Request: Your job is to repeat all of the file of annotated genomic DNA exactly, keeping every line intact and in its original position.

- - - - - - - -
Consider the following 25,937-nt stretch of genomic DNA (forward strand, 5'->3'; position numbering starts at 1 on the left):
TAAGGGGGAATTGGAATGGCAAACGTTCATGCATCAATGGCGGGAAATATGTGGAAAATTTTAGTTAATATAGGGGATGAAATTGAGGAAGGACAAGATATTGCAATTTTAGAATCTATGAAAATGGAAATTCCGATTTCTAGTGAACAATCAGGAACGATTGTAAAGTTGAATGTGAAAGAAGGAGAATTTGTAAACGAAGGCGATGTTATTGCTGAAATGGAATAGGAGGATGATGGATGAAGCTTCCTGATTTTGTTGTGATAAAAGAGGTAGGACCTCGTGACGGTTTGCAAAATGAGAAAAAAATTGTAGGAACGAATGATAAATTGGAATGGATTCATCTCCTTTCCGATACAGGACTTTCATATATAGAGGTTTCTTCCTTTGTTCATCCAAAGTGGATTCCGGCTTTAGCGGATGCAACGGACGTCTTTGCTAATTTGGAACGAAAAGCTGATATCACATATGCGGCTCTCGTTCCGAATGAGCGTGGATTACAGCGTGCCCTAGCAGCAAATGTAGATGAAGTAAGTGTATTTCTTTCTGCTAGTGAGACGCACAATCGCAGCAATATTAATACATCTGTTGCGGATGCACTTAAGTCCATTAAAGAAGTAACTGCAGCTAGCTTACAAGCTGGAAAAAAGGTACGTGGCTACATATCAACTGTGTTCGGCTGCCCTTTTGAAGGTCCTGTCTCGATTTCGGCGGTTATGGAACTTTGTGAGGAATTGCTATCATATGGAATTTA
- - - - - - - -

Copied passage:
Consider the following 25,937-nt stretch of genomic DNA (forward strand, 5'->3'; position numbering starts at 1 on the left):
TAAGGGGGAATTGGAATGGCAAACGTTCATGCATCAATGGCGGGAAATATGTGGAAAATTTTAGTTAATATAGGGGATGAAATTGAGGAAGGACAAGATATTGCAATTTTAGAATCTATGAAAATGGAAATTCCGATTTCTAGTGAACAATCAGGAACGATTGTAAAGTTGAATGTGAAAGAAGGAGAATTTGTAAACGAAGGCGATGTTATTGCTGAAATGGAATAGGAGGATGATGGATGAAGCTTCCTGATTTTGTTGTGATAAAAGAGGTAGGACCTCGTGACGGTTTGCAAAATGAGAAAAAAATTGTAGGAACGAATGATAAATTGGAATGGATTCATCTCCTTTCCGATACAGGACTTTCATATATAGAGGTTTCTTCCTTTGTTCATCCAAAGTGGATTCCGGCTTTAGCGGATGCAACGGACGTCTTTGCTAATTTGGAACGAAAAGCTGATATCACATATGCGGCTCTCGTTCCGAATGAGCGTGGATTACAGCGTGCCCTAGCAGCAAATGTAGATGAAGTAAGTGTATTTCTTTCTGCTAGTGAGACGCACAATCGCAGCAATATTAATACATCTGTTGCGGATGCACTTAAGTCCATTAAAGAAGTAACTGCAGCTAGCTTACAAGCTGGAAAAAAGGTACGTGGCTACATATCAACTGTGTTCGGCTGCCCTTTTGAAGGTCCTGTCTCGATTTCGGCGGTTATGGAACTTTGTGAGGAATTGCTATCATATGGAATTTA